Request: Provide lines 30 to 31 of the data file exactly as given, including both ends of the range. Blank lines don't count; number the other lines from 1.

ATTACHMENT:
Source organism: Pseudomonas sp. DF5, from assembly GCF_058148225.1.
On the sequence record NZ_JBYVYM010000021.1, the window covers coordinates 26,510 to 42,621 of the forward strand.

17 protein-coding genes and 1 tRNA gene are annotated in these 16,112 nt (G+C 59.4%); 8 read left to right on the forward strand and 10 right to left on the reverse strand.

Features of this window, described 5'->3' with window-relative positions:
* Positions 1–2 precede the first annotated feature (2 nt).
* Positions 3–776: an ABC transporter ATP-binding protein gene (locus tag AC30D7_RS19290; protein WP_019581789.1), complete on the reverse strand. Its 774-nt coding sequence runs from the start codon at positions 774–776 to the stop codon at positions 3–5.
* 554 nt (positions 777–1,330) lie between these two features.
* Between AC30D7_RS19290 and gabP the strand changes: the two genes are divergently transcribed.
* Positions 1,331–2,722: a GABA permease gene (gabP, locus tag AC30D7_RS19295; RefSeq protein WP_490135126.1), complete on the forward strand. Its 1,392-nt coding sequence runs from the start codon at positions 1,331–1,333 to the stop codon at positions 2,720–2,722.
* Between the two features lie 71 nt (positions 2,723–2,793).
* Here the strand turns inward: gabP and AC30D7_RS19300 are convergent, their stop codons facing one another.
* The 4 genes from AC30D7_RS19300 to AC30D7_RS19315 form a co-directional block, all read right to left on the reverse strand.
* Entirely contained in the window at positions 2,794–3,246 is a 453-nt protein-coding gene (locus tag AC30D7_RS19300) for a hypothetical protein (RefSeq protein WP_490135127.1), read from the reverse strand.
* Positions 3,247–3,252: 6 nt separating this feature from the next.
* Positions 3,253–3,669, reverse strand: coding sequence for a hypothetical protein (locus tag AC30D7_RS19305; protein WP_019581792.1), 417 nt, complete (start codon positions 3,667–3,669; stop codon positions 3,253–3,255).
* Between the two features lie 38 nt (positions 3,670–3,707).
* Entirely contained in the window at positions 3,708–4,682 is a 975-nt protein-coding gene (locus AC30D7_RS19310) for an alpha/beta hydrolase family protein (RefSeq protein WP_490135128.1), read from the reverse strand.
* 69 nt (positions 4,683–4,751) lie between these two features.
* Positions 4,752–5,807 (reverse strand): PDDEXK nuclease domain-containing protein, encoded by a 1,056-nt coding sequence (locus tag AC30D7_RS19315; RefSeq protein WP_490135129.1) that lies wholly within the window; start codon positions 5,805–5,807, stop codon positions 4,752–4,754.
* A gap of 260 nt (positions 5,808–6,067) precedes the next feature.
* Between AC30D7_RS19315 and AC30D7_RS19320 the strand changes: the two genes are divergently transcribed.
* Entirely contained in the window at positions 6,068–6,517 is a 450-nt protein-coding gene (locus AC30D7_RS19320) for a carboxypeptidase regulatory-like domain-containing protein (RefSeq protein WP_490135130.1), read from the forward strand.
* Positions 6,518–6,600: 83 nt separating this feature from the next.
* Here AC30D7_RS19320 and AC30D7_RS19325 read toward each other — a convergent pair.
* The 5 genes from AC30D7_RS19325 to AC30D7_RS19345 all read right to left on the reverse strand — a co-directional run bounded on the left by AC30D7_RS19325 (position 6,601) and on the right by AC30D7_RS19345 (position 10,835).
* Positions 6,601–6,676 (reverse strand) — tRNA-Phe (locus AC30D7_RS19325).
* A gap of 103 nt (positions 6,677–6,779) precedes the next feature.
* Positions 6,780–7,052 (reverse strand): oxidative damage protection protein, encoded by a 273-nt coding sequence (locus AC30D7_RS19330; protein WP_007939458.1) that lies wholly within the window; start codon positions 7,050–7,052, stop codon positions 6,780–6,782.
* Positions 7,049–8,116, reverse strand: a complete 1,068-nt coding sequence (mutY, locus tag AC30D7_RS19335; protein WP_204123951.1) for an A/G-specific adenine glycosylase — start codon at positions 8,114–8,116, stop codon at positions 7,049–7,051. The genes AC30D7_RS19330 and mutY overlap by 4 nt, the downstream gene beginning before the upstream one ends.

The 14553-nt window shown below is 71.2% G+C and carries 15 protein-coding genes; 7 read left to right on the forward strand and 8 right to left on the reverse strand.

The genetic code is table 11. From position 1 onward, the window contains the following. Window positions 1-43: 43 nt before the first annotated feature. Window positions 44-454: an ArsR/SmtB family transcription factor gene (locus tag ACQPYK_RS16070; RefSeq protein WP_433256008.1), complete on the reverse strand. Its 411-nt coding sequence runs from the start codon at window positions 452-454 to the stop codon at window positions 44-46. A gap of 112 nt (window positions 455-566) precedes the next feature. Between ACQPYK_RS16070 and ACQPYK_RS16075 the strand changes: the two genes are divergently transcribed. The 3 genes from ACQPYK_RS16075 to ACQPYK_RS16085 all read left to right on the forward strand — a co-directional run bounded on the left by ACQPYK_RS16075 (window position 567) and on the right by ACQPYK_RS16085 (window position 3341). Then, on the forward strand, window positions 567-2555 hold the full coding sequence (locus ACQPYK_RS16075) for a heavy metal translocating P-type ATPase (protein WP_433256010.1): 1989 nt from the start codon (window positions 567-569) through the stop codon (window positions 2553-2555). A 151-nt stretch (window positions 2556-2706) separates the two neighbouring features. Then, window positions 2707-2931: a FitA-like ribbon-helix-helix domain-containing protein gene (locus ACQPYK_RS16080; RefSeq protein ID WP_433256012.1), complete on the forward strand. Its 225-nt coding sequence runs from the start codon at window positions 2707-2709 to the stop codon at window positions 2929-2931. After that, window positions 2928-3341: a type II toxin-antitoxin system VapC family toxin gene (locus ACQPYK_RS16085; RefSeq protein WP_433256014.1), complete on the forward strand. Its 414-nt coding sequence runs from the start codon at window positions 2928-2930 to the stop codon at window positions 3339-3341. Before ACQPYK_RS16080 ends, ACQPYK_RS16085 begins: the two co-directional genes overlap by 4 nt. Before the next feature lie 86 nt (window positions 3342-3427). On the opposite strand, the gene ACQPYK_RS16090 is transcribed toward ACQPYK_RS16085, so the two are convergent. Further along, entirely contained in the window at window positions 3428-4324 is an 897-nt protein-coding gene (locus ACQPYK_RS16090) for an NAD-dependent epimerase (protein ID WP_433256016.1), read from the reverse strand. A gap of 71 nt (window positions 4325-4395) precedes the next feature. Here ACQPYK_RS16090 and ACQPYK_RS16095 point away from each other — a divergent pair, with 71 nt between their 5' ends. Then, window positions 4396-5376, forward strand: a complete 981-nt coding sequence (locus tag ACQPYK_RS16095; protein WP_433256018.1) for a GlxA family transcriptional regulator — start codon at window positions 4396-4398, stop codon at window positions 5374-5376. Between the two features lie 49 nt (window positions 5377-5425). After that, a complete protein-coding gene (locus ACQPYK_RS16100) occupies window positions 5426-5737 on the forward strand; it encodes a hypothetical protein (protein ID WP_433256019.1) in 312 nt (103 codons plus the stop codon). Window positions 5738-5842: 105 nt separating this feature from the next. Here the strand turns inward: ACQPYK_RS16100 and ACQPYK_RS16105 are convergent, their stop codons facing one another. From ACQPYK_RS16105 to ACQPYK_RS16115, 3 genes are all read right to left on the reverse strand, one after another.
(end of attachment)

The 14553-nt window shown below is 71.2% G+C and carries 15 protein-coding genes; 7 read left to right on the forward strand and 8 right to left on the reverse strand.

The genetic code is table 11. From position 1 onward, the window contains the following. Window positions 1-43: 43 nt before the first annotated feature. Window positions 44-454: an ArsR/SmtB family transcription factor gene (locus tag ACQPYK_RS16070; RefSeq protein WP_433256008.1), complete on the reverse strand. Its 411-nt coding sequence runs from the start codon at window positions 452-454 to the stop codon at window positions 44-46. A gap of 112 nt (window positions 455-566) precedes the next feature. Between ACQPYK_RS16070 and ACQPYK_RS16075 the strand changes: the two genes are divergently transcribed. The 3 genes from ACQPYK_RS16075 to ACQPYK_RS16085 all read left to right on the forward strand — a co-directional run bounded on the left by ACQPYK_RS16075 (window position 567) and on the right by ACQPYK_RS16085 (window position 3341). Then, on the forward strand, window positions 567-2555 hold the full coding sequence (locus ACQPYK_RS16075) for a heavy metal translocating P-type ATPase (protein WP_433256010.1): 1989 nt from the start codon (window positions 567-569) through the stop codon (window positions 2553-2555). A 151-nt stretch (window positions 2556-2706) separates the two neighbouring features. Then, window positions 2707-2931: a FitA-like ribbon-helix-helix domain-containing protein gene (locus ACQPYK_RS16080; RefSeq protein ID WP_433256012.1), complete on the forward strand. Its 225-nt coding sequence runs from the start codon at window positions 2707-2709 to the stop codon at window positions 2929-2931. After that, window positions 2928-3341: a type II toxin-antitoxin system VapC family toxin gene (locus ACQPYK_RS16085; RefSeq protein WP_433256014.1), complete on the forward strand. Its 414-nt coding sequence runs from the start codon at window positions 2928-2930 to the stop codon at window positions 3339-3341. Before ACQPYK_RS16080 ends, ACQPYK_RS16085 begins: the two co-directional genes overlap by 4 nt. Before the next feature lie 86 nt (window positions 3342-3427). On the opposite strand, the gene ACQPYK_RS16090 is transcribed toward ACQPYK_RS16085, so the two are convergent. Further along, entirely contained in the window at window positions 3428-4324 is an 897-nt protein-coding gene (locus ACQPYK_RS16090) for an NAD-dependent epimerase (protein ID WP_433256016.1), read from the reverse strand. A gap of 71 nt (window positions 4325-4395) precedes the next feature. Here ACQPYK_RS16090 and ACQPYK_RS16095 point away from each other — a divergent pair, with 71 nt between their 5' ends. Then, window positions 4396-5376, forward strand: a complete 981-nt coding sequence (locus tag ACQPYK_RS16095; protein WP_433256018.1) for a GlxA family transcriptional regulator — start codon at window positions 4396-4398, stop codon at window positions 5374-5376. Between the two features lie 49 nt (window positions 5377-5425). After that, a complete protein-coding gene (locus ACQPYK_RS16100) occupies window positions 5426-5737 on the forward strand; it encodes a hypothetical protein (protein ID WP_433256019.1) in 312 nt (103 codons plus the stop codon). Window positions 5738-5842: 105 nt separating this feature from the next. Here the strand turns inward: ACQPYK_RS16100 and ACQPYK_RS16105 are convergent, their stop codons facing one another. From ACQPYK_RS16105 to ACQPYK_RS16115, 3 genes are all read right to left on the reverse strand, one after another.